It would just be great to get the brain stimulated again through D&D. 
Well, at least they aren't changing the dice... I may have just jinxed myself
I think you may have struck things to the core.  If Wizards wants to reach out to the old grognards like they seem to say, the feel is how they need to do it.  I'm also on the list of people who bought the 4e Red Box hoping for something...  I wasn't personally dissapointed, because my expectations of anything related to 4e were at that point incredably low, but at the same time it failed to "wow" the way I think it had hoped to.

And, I would argue, bringing back the old FEEL (more than the old mechanics) might help D&D with the younger crowd as well: the more D&D tries to sell itself like a videogame, the more members of the "video games" generation are going to say "Why am I not just playing my favorite video game?".  If D&D differentiates itself from those, makes itself (as it should be) an experience that is inherantly different from that found in digital media, then it has a niche.

Some may have argued that the imagination has atrophied in the younger generation, that being a passive consumer of media rather than a participant is the wave of the future.  I think that the imagination has simply been hidden.  It takes a little time and skill to bring it out, but I feel young people who give a D&D of the imagination a try, because (not in spite of the fact) it is something different.

The problem for the marketers is, of course, it takes a little while and a good atmosphere for someone to engage -- they aren't going to see results in five minutes, and probably not fifteen.

So, I would argue, the next D&D has to come with a Red Box -- that is to say, there needs to be an introductory release tesigned to pull people into the game.  This red box needs to contain a few basic rules pamphlets, of course -- somewhere the bare bones versions of the core rules that may be consulted and used to play the game and a lighter printing of the PHB and DMG.  A few sets of dice and a golf pencil or three would also be nice touches -- everything you NEED to play the game, right out of the box

It should also include a good selection of pregenerated characters, at different levels of completion: I'm seeing a mixture of ones that do or don';t have role-playing details.  For the first-timers, having the bare bones of a personality suggested encourages role playing as "acting", while for those unsatisfied with the selection (or who simply want to go their own way with a character): more power to them -- a there are pregenerated's that are statistically complete, but lack all the role-playing details like Race, Gender, Age, Alignment, and Name.  This is so a new group that decides to start playing D&D on a lark can start right away.  A few (4-10) blank character sheets should probably be included too.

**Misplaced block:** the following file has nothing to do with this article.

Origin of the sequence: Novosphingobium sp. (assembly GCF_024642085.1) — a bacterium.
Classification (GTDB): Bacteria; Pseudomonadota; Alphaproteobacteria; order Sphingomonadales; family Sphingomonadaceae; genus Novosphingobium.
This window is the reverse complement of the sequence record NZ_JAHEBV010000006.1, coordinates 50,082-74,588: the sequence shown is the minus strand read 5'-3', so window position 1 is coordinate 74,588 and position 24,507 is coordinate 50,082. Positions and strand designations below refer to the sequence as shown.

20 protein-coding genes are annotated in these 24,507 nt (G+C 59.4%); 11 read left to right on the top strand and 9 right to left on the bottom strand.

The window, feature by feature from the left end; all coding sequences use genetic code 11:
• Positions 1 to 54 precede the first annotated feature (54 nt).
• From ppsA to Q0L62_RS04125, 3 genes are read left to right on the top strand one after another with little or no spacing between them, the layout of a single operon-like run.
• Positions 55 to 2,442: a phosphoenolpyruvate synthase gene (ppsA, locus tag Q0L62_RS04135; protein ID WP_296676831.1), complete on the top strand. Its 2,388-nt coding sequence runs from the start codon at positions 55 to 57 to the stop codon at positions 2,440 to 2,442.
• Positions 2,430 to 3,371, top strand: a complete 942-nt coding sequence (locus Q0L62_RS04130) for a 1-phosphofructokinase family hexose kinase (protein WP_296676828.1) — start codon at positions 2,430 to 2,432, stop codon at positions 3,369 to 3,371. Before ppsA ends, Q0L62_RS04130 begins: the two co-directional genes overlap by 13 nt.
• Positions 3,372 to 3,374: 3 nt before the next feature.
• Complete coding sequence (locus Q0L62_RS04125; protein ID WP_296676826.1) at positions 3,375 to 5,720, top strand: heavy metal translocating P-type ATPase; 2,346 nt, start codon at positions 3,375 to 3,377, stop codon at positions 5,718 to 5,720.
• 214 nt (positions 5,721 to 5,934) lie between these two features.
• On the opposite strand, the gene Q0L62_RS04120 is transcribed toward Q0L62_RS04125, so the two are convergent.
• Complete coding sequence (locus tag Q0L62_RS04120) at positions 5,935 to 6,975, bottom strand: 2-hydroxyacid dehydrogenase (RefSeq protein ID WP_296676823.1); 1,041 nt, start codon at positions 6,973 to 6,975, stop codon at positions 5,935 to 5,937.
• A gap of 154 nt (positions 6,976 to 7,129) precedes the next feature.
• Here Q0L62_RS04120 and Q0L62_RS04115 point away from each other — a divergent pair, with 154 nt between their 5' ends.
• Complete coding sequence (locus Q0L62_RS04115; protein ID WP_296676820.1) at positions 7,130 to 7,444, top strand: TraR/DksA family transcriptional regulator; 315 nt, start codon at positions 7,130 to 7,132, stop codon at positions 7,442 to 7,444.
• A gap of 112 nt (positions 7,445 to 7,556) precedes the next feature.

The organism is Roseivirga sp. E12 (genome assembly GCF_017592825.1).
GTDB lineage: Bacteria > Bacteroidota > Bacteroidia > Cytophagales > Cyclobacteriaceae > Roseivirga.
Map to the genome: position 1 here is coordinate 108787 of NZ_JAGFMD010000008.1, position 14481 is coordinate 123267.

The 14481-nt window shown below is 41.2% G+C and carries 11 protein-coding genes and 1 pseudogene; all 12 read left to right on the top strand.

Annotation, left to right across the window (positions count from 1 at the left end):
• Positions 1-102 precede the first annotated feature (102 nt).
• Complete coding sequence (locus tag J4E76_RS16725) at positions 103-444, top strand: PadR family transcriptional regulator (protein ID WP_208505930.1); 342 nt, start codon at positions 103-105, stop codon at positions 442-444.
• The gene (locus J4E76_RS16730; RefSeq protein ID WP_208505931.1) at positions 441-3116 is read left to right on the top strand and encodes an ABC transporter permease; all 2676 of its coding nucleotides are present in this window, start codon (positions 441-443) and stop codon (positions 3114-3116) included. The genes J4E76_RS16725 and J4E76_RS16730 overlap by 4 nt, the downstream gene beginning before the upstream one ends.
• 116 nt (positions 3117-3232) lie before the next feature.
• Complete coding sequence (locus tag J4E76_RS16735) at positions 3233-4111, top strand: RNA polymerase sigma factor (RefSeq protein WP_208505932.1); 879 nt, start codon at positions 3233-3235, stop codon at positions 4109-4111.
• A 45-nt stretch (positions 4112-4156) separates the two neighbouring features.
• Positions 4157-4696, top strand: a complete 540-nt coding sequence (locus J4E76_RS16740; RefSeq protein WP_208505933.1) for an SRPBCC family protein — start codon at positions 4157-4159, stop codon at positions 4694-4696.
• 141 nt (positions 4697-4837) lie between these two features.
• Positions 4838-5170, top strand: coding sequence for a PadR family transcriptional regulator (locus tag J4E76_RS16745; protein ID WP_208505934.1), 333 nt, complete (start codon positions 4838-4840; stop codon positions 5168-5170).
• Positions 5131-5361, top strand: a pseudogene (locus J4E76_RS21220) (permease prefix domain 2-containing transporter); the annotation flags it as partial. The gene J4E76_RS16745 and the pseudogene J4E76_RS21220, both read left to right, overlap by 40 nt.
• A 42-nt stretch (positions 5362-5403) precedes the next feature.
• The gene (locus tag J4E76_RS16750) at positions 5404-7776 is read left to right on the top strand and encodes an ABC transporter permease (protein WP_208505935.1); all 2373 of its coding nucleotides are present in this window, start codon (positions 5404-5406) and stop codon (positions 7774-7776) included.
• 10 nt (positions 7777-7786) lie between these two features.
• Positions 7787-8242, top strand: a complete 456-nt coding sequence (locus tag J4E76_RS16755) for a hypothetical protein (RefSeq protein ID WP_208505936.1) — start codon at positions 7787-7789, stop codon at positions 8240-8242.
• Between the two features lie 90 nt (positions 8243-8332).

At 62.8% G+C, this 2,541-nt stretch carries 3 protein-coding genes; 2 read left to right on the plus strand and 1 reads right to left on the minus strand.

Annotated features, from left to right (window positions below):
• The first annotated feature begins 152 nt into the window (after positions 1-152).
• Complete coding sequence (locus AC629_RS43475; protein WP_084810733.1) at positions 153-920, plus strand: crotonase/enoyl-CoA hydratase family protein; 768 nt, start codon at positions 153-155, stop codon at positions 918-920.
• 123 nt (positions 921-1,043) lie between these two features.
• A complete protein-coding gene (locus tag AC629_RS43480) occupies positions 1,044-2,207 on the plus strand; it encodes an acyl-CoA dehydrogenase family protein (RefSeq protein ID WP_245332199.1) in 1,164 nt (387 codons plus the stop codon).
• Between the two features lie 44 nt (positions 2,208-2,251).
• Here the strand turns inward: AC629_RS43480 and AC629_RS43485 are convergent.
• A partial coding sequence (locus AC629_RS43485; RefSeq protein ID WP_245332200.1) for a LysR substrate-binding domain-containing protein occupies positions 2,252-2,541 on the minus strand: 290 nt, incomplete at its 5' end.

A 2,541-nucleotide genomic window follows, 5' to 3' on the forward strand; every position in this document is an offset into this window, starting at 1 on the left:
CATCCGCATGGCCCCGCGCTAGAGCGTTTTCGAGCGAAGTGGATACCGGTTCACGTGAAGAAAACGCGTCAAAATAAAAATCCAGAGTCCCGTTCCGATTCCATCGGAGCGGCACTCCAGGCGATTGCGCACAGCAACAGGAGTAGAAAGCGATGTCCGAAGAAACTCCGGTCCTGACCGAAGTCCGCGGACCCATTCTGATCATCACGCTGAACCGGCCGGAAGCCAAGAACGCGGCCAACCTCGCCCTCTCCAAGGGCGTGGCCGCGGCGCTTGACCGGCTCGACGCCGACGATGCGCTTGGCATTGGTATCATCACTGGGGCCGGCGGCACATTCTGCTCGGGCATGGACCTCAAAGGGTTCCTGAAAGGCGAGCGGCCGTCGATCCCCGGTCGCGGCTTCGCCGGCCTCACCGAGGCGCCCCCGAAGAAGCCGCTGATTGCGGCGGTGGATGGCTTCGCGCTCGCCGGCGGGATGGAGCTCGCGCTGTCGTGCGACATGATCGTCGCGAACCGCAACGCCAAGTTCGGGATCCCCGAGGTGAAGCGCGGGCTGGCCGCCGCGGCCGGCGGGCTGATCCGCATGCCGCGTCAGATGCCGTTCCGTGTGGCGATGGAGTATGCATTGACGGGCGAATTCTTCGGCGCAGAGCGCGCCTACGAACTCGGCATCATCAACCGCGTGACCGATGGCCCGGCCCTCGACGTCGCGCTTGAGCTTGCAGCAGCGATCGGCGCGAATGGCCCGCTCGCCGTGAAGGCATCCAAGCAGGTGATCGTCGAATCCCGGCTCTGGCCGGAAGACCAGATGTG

This also means that an introductory module should be included.  This needs to be written very well and very carefully, because much like B2, the Keep on the Borderlands, it will be the first experience that many players have with Dungeons and Dragons or, in fact Role Playing at all.  It needs to have those wonderful blocks of description for the DM to read and above all it needs to throw the players into the atmosphere of the game as quickly as possible.  Getting them fighting is probably important, but above all else it needs to get them thinking.  I would almost recommend remaking Keep on the Borderlands itself, which had a nice little town before heading off into the monster infested wilderness and dungeons.  It's likley best to move to the "meat" swiftly, but give them a chance to start imagining before asking them to do battle.  D&D cannot afford to be experienced first and foremost as a hack and slash outlet -- kids today have Diablo for that.

All of the materials in the box need to be written with vigor, interest, and excitement -- if you write to inform (like the quoted passages of the 4e Red Box do), you lose interest.  If you write with passion, you share that passion with your readers.  This would be the product that Wizards has a great interest into putting all their creative muscle into -- I know they have it, I know they can do it.  And when they end the narrative text of a module... If a group has gotten that far, chances are they're hooked: the send-off needs to let them know where to go from here.  Of course, other release products will probably be mentioned, but the call to arms is one to keep going -- the start of a story, the first chapter has been provided for you.  Where can you go from here?  Anywhere you can imagine!

"Enjoy your screams, Sarpadia - they will soon be muffled beneath snow and ice."

 

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THE COALITION WAR GAME -Phyrexian Chief Praetor
Round 1: (4-1-2, 1 kill)
Round 2: (16-8-2, 4 kills)
Round 3: (18-9-2, 1 kill)
Round 4: (22-10-0, 2 kills)
Round 5: (56-16-3, 9 kills)
Round 6: (8-7-1)

Last Edited by Ralph on blank, 1920